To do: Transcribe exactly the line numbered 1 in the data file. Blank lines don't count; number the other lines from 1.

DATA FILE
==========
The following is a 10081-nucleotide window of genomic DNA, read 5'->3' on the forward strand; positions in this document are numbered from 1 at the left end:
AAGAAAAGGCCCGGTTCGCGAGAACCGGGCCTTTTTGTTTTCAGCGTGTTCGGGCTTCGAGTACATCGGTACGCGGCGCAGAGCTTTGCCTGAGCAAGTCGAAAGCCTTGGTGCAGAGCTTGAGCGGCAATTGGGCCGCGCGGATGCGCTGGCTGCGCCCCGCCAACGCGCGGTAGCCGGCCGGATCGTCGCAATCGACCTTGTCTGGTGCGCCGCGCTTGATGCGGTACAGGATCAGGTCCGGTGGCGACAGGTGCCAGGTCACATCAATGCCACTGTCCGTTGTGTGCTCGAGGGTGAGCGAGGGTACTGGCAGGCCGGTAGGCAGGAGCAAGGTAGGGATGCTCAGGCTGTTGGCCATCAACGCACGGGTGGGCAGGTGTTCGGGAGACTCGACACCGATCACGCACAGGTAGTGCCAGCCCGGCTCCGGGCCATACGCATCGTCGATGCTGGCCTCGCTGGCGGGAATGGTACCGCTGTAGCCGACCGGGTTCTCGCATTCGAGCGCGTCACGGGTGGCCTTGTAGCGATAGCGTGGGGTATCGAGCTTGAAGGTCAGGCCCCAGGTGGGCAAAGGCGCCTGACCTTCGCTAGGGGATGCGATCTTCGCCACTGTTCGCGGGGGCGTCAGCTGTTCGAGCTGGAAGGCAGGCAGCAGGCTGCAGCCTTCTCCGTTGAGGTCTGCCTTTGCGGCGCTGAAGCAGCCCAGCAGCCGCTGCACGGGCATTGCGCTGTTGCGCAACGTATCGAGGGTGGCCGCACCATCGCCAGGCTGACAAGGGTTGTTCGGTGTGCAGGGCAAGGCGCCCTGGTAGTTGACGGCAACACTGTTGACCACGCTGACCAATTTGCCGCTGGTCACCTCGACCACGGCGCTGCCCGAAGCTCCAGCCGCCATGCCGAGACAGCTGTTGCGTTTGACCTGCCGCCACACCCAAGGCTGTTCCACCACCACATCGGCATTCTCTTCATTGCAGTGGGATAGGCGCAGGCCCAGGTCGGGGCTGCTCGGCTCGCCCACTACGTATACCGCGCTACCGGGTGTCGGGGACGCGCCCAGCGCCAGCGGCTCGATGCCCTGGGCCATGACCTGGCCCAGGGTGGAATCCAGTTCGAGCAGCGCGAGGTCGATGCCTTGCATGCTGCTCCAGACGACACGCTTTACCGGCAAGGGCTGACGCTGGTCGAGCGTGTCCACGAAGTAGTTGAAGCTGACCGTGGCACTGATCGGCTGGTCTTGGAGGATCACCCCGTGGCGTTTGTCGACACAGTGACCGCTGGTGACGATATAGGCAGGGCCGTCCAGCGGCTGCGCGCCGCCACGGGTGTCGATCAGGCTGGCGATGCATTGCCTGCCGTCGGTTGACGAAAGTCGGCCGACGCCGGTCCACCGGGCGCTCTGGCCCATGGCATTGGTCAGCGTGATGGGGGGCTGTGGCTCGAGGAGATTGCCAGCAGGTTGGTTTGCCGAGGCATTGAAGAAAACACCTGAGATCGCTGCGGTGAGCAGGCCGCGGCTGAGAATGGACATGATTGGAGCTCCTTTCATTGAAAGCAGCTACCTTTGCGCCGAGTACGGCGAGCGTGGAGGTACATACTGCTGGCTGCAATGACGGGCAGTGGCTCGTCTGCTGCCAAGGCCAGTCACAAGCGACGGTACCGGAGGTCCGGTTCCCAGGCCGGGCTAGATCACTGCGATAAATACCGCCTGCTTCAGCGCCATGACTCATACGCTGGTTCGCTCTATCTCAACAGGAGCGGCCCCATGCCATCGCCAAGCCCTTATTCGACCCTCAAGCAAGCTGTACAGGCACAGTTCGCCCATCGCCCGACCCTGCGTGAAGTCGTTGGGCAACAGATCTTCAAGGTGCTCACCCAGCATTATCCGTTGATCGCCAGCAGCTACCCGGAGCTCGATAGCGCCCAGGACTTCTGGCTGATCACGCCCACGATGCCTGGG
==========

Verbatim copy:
The following is a 10081-nucleotide window of genomic DNA, read 5'->3' on the forward strand; positions in this document are numbered from 1 at the left end: